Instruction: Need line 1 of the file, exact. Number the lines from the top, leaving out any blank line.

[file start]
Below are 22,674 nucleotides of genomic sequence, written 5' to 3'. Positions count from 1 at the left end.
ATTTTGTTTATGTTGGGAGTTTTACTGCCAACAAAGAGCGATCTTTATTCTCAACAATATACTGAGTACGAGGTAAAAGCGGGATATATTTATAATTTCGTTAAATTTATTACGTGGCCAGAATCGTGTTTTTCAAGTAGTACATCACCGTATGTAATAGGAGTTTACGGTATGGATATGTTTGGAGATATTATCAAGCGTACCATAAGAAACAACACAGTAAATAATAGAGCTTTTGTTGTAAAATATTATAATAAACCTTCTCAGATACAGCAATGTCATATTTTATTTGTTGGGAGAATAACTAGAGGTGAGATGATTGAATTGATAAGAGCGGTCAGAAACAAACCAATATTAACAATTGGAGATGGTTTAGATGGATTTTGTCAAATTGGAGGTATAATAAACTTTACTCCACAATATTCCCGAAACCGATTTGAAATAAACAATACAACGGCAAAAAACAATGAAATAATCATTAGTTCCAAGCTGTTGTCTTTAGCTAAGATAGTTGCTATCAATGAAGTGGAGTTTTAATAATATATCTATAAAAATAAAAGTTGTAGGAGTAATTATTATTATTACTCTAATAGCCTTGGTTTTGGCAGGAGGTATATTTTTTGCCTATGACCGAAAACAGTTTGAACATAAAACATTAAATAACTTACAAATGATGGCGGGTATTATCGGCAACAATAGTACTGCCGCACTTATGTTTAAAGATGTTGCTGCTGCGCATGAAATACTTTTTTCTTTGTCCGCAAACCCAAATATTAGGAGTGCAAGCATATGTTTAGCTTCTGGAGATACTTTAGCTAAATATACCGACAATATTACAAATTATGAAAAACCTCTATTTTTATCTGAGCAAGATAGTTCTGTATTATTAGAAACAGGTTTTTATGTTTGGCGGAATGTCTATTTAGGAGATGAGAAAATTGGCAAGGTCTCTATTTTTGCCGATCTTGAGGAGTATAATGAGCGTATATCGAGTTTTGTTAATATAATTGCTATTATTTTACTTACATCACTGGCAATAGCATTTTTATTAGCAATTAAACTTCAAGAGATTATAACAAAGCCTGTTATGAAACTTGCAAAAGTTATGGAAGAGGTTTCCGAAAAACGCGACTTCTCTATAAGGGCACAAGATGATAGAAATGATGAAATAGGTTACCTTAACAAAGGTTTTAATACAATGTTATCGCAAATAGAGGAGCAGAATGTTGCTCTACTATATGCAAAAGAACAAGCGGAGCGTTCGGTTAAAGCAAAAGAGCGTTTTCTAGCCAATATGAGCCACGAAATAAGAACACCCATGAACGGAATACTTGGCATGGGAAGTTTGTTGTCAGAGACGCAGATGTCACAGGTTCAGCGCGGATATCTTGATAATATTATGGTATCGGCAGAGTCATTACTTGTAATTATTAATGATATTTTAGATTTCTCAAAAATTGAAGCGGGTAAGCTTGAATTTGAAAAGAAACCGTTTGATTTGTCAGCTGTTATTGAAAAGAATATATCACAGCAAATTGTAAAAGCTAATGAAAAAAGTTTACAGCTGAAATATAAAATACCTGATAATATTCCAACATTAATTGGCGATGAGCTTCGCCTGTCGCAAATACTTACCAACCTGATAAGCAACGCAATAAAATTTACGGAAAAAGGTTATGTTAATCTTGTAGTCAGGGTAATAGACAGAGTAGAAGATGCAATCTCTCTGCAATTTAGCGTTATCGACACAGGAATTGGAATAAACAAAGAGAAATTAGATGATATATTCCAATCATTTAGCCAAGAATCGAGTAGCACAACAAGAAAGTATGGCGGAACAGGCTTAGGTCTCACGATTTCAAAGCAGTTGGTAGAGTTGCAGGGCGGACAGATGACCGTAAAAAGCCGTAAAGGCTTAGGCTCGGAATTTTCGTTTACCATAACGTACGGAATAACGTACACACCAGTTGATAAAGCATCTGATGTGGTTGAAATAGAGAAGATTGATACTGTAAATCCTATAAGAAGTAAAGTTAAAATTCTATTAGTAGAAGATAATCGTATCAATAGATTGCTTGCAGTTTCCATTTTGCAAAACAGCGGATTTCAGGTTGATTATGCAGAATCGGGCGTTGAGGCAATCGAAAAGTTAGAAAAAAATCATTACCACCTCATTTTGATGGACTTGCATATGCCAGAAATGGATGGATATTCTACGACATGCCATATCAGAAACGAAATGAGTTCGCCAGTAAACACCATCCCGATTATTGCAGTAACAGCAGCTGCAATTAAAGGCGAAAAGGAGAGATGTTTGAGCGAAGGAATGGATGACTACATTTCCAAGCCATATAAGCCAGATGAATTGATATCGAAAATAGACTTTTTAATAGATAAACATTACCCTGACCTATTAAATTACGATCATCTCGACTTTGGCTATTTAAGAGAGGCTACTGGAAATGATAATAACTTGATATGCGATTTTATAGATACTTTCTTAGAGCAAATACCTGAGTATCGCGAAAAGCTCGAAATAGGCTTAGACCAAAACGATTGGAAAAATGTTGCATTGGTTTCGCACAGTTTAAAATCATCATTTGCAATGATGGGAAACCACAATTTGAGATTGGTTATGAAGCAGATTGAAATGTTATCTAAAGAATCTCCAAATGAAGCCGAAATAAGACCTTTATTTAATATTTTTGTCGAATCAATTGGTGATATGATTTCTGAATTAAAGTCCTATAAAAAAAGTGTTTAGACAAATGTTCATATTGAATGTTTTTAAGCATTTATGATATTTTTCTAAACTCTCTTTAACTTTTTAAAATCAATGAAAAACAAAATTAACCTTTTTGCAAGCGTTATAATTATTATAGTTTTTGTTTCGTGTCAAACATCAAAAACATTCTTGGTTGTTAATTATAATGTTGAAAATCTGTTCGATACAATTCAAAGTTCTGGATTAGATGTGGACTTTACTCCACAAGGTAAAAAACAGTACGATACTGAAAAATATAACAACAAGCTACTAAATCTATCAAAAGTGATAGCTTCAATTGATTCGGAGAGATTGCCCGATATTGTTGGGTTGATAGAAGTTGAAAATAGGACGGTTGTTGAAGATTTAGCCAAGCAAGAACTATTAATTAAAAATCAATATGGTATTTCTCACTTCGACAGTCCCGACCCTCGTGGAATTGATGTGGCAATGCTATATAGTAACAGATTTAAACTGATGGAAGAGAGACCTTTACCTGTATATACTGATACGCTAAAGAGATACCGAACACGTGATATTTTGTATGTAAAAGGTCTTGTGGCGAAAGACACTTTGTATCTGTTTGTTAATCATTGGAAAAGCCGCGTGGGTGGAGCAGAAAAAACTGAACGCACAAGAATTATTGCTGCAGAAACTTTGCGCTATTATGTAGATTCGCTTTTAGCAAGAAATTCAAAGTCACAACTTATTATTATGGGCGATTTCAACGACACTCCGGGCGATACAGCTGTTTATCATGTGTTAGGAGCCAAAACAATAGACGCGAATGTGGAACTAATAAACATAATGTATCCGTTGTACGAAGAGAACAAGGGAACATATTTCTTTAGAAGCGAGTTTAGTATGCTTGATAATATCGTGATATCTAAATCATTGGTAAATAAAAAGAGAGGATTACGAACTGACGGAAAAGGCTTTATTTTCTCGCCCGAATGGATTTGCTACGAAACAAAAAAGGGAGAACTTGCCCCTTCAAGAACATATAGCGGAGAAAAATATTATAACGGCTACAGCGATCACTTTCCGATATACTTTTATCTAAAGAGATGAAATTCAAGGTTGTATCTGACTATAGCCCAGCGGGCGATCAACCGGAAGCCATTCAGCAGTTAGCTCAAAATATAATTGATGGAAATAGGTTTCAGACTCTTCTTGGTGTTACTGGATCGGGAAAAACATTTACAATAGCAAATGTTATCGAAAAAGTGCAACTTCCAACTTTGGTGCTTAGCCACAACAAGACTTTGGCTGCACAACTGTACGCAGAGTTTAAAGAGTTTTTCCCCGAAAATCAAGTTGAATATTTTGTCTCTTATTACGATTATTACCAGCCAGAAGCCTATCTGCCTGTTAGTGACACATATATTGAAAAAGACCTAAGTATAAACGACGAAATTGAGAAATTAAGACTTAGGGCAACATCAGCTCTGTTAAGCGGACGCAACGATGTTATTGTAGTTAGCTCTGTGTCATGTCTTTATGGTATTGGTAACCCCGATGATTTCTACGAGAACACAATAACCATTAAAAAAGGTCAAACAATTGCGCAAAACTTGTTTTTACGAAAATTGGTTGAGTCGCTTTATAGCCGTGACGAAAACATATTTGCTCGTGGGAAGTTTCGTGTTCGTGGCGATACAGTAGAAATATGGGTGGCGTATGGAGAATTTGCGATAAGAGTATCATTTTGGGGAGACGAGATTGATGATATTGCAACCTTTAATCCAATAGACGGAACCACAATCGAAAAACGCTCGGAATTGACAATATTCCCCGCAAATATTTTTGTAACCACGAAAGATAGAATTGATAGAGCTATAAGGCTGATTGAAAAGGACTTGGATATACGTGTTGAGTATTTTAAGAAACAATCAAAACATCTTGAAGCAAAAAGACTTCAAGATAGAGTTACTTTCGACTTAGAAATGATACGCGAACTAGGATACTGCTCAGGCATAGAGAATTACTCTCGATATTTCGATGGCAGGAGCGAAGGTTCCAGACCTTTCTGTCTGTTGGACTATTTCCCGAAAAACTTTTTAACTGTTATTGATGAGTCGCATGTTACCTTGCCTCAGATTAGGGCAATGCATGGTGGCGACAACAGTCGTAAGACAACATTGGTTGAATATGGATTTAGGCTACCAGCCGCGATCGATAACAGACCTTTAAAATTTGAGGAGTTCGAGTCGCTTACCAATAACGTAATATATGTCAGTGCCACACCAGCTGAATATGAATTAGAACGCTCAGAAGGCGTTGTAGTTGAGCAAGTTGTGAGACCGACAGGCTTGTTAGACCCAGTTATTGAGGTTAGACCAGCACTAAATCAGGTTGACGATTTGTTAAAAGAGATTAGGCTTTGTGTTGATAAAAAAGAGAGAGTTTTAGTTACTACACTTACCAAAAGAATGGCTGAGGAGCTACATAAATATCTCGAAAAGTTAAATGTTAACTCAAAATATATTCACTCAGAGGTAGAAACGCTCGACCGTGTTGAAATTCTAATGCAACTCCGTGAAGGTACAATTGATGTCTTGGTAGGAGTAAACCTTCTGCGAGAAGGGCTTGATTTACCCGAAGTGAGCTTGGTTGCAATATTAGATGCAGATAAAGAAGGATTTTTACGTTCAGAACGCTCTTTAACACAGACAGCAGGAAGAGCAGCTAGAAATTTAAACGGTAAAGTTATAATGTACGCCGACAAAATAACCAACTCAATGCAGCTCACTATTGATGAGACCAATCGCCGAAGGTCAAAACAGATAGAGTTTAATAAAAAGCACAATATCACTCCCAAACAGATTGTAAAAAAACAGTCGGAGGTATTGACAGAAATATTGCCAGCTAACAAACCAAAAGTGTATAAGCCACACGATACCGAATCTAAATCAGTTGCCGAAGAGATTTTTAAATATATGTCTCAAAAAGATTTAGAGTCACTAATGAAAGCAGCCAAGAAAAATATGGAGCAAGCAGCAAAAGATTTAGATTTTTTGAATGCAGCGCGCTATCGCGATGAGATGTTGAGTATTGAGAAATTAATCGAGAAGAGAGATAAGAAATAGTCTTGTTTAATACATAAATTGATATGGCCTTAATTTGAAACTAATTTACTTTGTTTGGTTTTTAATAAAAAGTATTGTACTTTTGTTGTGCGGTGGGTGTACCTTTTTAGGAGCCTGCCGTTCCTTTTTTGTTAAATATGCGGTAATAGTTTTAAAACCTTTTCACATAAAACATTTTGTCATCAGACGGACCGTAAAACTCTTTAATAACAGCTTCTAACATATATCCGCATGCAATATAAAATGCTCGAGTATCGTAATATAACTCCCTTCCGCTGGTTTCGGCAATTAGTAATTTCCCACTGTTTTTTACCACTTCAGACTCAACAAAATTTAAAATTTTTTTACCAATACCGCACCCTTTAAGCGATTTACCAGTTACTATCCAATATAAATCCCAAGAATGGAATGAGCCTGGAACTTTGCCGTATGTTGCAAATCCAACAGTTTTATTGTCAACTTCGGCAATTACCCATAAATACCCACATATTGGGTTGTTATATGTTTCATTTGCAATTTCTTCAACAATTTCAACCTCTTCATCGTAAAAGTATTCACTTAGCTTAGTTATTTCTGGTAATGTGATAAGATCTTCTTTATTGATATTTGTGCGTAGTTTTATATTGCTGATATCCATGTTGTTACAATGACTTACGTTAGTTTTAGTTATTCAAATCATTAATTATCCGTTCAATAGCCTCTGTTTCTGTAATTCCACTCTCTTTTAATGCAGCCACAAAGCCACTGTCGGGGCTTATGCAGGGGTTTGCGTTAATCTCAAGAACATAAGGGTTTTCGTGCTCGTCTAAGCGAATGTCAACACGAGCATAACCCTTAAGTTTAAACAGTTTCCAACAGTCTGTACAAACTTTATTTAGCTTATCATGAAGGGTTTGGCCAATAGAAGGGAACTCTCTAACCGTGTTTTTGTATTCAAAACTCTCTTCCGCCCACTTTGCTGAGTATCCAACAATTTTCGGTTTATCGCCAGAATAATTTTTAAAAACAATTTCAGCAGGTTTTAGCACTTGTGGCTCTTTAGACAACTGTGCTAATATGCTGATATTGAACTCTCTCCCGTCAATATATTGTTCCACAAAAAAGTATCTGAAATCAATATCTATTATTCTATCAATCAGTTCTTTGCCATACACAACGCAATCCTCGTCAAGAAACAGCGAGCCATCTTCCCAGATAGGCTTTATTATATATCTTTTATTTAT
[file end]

Below are 22,674 nucleotides of genomic sequence, written 5' to 3'. Positions count from 1 at the left end.